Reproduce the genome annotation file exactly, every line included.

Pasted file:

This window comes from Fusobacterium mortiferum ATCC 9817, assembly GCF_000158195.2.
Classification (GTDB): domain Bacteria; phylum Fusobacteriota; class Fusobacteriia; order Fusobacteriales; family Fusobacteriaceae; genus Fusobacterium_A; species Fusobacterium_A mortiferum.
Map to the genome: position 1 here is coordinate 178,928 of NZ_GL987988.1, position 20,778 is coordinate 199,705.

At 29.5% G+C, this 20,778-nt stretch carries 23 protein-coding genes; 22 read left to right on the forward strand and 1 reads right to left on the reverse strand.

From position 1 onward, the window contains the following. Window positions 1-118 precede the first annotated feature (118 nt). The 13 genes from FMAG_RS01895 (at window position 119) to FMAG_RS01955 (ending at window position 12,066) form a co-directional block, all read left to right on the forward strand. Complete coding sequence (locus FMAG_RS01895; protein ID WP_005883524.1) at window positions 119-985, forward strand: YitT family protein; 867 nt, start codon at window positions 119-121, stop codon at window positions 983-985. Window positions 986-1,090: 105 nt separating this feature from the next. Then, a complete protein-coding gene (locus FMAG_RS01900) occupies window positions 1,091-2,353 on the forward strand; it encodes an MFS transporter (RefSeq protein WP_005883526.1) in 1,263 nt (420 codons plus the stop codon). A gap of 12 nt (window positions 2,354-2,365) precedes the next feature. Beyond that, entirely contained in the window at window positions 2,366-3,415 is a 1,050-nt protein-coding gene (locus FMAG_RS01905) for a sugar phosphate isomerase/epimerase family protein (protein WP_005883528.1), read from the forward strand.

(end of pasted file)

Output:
This window comes from Fusobacterium mortiferum ATCC 9817, assembly GCF_000158195.2.
Classification (GTDB): domain Bacteria; phylum Fusobacteriota; class Fusobacteriia; order Fusobacteriales; family Fusobacteriaceae; genus Fusobacterium_A; species Fusobacterium_A mortiferum.
Map to the genome: position 1 here is coordinate 178,928 of NZ_GL987988.1, position 20,778 is coordinate 199,705.

At 29.5% G+C, this 20,778-nt stretch carries 23 protein-coding genes; 22 read left to right on the forward strand and 1 reads right to left on the reverse strand.

From position 1 onward, the window contains the following. Window positions 1-118 precede the first annotated feature (118 nt). The 13 genes from FMAG_RS01895 (at window position 119) to FMAG_RS01955 (ending at window position 12,066) form a co-directional block, all read left to right on the forward strand. Complete coding sequence (locus FMAG_RS01895; protein ID WP_005883524.1) at window positions 119-985, forward strand: YitT family protein; 867 nt, start codon at window positions 119-121, stop codon at window positions 983-985. Window positions 986-1,090: 105 nt separating this feature from the next. Then, a complete protein-coding gene (locus FMAG_RS01900) occupies window positions 1,091-2,353 on the forward strand; it encodes an MFS transporter (RefSeq protein WP_005883526.1) in 1,263 nt (420 codons plus the stop codon). A gap of 12 nt (window positions 2,354-2,365) precedes the next feature. Beyond that, entirely contained in the window at window positions 2,366-3,415 is a 1,050-nt protein-coding gene (locus FMAG_RS01905) for a sugar phosphate isomerase/epimerase family protein (protein WP_005883528.1), read from the forward strand.